Let’s Go Shopping
Berry type and age at time of purchase determine shelf life. Check that all berries are unblemished, free of mold, are fresh looking, and have no signs of leakage. Ideally, you want all berries to be firm, plump, bright with rich color (no red/purple blueberries and no non-red raspberries), and in the case of strawberries, have bright green stems fully attached. Next, smell the berries, as those that have the most fragrant smell usually are fresher. Keep in mind that berries grown closer to your local area will typically smell better, be juicier, sweeter, and taste better because they don’t have to deal with the added distance and time of shipment. If you purchase prepackaged berries, check that they’re not packed too tightly; otherwise you may get a few that are crushed. Berries are usually stacked on each other when prepackaged, so you’ll want to check the bottom berries as they can be hidden and may not be ripe. Also, make sure there’s no mold or stains (juice leakage) on the package either. The best time to buy is as follows: blueberries and raspberries are in season from June through August, strawberries between April and July, and blackberries starting in May through July.
Medium size strawberries have more flavor, as larger sized berries can be hollow. This leaves more water in the berry and ruins the taste.
Proper Care of Your Berries
Now that you’ve purchased your berries, you need to take care of them. Do not wash them until you decide to use them. The added moisture will create mold & possible infection. When you decide to use, remove all stems, wash, and drain them thoroughly. Refrigerate them at home as a cool temperature is the key to longevity of the berries. Stored at temperatures of 33-34° F, berries can achieve the following shelf lives after purchase:
Strawberries: 3 to 7 days, blueberries: 10 to 14 days, raspberries: 2 to 3 days, blackberries: 2 to 3 days, cranberries: 4 to 8 weeks.
THE GRACIE DIET?
Though he wasn’t a professional nutritionist, through research and experimentation, Carlos Gracie, Sr. developed the Gracie Diet. He did so with ideas to avoid acidic compounds causing negative results in the body, such as indigestion, longer digestion periods, less energy gain from digestion, sickness, etc. when combining the wrong foods together. The diet is also said to improve energy, which essentially allows you to train harder with less fatigue, thus assisting a fat burning for weight loss. Consumption of fruits is big with the diet and as a result, the immune system is greatly strengthened. I’m only going to touch on the portion related to berries.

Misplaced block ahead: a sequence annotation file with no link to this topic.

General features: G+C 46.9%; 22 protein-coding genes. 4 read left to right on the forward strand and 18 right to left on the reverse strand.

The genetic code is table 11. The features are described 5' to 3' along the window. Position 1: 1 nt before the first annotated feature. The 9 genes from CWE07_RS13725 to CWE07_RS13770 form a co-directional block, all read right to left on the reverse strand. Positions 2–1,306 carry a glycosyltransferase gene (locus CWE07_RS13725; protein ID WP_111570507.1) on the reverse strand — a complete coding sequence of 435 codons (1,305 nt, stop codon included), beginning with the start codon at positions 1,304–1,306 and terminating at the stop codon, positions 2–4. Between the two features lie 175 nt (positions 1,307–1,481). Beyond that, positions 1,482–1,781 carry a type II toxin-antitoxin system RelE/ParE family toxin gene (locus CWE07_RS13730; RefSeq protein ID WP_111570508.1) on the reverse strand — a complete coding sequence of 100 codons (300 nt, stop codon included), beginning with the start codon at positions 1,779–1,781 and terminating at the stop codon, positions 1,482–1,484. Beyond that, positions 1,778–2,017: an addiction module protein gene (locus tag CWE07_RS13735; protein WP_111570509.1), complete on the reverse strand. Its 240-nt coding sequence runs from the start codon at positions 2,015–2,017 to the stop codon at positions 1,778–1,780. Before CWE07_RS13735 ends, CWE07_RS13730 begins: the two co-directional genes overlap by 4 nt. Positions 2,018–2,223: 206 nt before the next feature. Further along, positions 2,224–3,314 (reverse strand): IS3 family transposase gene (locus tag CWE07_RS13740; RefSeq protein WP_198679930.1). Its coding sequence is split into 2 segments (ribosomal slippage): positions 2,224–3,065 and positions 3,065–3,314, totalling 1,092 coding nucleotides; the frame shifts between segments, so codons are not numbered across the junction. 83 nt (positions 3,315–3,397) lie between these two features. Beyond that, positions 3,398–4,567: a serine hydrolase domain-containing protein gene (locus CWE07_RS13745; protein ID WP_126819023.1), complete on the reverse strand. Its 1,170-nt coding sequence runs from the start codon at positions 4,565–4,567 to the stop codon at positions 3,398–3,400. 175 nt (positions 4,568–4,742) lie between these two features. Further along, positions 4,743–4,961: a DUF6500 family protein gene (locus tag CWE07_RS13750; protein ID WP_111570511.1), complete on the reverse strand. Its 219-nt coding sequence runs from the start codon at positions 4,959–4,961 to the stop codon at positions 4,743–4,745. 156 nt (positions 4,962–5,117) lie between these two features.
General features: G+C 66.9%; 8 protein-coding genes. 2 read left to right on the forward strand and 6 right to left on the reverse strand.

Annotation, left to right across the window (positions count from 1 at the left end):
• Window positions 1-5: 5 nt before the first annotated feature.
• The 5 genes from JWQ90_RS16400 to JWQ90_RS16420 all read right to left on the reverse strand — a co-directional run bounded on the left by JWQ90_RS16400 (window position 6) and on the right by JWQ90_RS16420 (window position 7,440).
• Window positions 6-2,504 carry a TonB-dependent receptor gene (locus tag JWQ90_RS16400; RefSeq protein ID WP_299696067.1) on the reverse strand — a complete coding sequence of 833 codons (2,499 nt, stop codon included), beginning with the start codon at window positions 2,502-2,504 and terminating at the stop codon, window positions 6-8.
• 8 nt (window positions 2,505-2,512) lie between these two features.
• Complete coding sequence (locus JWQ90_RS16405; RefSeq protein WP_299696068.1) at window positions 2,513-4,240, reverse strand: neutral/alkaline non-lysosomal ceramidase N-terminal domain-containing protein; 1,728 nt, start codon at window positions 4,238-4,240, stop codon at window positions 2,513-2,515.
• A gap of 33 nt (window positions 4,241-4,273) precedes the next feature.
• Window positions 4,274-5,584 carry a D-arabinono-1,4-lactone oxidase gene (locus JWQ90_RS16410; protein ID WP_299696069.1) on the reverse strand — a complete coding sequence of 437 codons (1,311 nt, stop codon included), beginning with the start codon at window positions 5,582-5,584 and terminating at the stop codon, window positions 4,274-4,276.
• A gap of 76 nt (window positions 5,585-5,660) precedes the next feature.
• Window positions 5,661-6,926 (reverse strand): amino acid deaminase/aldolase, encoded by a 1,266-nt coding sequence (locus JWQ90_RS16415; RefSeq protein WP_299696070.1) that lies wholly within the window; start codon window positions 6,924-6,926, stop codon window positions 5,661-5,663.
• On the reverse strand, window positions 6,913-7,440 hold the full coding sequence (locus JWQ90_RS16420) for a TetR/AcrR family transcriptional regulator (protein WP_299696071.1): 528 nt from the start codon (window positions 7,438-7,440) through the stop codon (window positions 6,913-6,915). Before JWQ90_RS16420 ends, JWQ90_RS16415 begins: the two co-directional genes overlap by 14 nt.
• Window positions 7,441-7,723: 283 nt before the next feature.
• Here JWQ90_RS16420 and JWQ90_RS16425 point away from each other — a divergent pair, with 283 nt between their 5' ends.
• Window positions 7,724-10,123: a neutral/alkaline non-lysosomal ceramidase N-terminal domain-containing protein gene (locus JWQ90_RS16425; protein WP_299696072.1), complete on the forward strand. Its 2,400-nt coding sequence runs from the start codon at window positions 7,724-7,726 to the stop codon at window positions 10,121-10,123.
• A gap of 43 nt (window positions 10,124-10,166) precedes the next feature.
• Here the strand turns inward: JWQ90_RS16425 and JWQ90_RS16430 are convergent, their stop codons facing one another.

Strawberries, blueberries, raspberries, and blackberries are all considered to be in Group D (Acidic Fruits & Milk Derivatives). The diet states to not combine acidic fruits with each other or anything else, acidic fruits should be eaten in the morning, and eat as much as you can in one sitting. Juicing the fruits is fine.
There is no scientific evidence to back the diet as far as the claims go, but there’s also been no study (other than self) to debunk it. Rorion Gracie stated in the past, “In order for any diet to be validated it should be tested or followed for 30 or 40 years. So that by then, one can see the actual result it has produced. Most diets do not go through this endurance test and that is why they become ‘fad diets,’ in other words, they come and go. The Gracie Diet has been in use for 75 years and it has transformed the lives of thousands of people around the world. Uncle Carlos lived until 94 and my father until 95. In fact, the last time I visited my father in his ranch in Brazil, he was 94 and 6 months, he gave me a hug and a kiss and said, ‘Rorion, let’s go on the mat, I want to show you a new choke I have been working on.’ The Diet not only gave them both, long fulfilling lives, but they had a good quality of life as well.”
I had the chance to meet Helio back in 1998. He was 84 years old and had so much energy it was ridiculous. By contrast, I was 21 years old and a competitive college distance runner. Based on my own personal experience of applying it this past year, it works.
Berries can help your jiu-jitsu game in regard to both your physical and mental game. Whether you are looking to gain more energy or drop some unwanted pounds, consuming berries can do either. By improving your motor and cognitive skills, you’ll be better equipped to attempt certain maneuvers. After all, we are playing human chess. Remember, you are your own best doctor by taking care of yourself. Roll on my friends.